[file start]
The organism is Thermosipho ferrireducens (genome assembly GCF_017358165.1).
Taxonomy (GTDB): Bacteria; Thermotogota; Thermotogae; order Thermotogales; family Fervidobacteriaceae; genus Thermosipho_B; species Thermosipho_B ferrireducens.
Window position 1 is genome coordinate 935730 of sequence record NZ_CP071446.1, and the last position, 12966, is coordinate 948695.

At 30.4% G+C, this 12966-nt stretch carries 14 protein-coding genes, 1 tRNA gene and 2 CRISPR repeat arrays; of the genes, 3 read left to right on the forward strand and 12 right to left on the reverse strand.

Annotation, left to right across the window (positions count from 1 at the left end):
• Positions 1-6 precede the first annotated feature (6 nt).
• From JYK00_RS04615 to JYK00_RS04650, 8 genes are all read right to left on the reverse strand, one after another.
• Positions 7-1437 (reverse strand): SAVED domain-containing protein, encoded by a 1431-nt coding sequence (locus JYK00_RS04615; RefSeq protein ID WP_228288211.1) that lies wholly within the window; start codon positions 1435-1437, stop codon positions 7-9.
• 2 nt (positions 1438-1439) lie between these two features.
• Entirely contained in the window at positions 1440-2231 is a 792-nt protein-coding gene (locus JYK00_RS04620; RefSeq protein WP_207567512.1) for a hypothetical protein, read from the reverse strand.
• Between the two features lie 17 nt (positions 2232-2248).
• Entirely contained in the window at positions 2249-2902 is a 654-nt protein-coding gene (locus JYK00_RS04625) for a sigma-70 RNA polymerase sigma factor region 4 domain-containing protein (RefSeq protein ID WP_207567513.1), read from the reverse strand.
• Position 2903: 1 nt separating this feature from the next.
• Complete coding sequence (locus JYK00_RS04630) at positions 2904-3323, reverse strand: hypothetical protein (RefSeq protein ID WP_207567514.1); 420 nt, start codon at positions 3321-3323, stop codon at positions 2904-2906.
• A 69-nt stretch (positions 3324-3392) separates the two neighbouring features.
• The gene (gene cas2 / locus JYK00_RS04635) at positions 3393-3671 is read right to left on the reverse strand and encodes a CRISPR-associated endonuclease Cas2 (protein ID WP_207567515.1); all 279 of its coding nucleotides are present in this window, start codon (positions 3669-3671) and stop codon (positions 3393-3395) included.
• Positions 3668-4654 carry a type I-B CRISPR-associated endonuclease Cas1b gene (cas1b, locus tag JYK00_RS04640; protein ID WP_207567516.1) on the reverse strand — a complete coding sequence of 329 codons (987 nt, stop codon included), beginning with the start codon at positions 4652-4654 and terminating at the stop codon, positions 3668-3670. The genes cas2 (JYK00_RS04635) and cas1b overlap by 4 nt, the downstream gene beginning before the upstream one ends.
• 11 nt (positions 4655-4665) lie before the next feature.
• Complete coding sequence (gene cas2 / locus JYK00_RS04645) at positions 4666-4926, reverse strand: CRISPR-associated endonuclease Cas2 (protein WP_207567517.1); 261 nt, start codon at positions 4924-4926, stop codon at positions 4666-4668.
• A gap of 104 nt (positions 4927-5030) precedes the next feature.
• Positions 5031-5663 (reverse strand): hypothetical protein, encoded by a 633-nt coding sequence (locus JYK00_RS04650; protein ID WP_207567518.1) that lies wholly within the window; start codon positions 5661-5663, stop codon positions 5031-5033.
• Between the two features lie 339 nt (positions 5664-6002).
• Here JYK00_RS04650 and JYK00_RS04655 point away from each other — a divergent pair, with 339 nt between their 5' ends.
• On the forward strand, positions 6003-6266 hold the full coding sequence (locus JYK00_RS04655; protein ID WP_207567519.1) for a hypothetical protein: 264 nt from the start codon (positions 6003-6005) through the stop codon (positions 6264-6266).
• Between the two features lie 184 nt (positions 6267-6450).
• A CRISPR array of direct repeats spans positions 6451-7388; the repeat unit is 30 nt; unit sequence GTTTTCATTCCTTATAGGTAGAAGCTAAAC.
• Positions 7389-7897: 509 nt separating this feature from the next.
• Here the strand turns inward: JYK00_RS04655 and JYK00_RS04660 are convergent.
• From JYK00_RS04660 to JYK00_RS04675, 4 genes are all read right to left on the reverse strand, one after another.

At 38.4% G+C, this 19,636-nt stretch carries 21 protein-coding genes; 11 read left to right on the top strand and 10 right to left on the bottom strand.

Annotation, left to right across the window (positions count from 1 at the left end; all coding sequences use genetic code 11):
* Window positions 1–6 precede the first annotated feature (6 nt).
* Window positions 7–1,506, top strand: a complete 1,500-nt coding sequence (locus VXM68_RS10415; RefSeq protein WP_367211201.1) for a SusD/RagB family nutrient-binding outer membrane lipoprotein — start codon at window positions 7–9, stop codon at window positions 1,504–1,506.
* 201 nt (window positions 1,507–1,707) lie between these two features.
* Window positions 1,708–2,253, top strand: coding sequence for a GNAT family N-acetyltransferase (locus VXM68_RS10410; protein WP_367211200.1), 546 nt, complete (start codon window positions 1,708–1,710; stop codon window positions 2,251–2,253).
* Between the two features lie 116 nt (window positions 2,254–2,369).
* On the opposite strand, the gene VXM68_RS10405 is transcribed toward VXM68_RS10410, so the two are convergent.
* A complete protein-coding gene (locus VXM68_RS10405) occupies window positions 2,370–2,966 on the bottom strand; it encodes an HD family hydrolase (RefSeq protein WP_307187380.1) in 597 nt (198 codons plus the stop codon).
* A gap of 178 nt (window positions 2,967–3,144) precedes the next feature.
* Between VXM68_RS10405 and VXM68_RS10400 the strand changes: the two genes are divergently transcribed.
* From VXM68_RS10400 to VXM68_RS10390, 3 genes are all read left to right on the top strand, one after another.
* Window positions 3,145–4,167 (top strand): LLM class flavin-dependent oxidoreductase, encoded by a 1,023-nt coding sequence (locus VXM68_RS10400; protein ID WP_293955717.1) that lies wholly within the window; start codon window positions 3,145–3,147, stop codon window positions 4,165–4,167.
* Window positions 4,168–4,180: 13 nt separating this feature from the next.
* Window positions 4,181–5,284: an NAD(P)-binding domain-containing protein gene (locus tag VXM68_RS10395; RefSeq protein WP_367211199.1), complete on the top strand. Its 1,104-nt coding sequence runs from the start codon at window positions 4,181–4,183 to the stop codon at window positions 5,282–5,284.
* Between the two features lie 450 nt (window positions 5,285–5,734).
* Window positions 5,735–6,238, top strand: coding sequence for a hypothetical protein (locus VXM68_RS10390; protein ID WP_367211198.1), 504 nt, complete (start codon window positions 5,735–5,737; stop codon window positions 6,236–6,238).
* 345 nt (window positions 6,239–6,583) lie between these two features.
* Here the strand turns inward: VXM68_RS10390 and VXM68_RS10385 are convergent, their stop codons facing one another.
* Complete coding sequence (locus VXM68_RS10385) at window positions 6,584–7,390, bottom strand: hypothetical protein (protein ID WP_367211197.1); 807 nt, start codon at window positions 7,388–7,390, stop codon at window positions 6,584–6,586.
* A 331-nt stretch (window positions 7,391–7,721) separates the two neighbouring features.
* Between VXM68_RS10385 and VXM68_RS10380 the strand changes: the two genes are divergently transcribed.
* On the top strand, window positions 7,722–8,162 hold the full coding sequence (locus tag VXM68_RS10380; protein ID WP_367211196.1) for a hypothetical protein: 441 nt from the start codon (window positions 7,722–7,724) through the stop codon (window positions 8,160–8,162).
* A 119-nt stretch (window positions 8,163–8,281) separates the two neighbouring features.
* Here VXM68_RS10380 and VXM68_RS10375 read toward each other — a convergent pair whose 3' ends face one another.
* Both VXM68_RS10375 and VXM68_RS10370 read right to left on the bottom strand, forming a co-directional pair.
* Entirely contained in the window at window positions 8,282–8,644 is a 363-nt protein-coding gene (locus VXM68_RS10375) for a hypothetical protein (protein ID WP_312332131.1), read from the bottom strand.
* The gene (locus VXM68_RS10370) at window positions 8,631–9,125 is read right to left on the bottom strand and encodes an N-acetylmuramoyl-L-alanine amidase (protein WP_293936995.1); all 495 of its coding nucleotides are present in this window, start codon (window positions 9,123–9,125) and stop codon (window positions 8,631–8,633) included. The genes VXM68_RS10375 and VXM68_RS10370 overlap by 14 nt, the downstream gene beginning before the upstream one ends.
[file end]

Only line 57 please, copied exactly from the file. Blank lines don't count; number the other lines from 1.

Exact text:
* The gene (locus VXM68_RS10370) at window positions 8,631–9,125 is read right to left on the bottom strand and encodes an N-acetylmuramoyl-L-alanine amidase (protein WP_293936995.1); all 495 of its coding nucleotides are present in this window, start codon (window positions 9,123–9,125) and stop codon (window positions 8,631–8,633) included. The genes VXM68_RS10375 and VXM68_RS10370 overlap by 14 nt, the downstream gene beginning before the upstream one ends.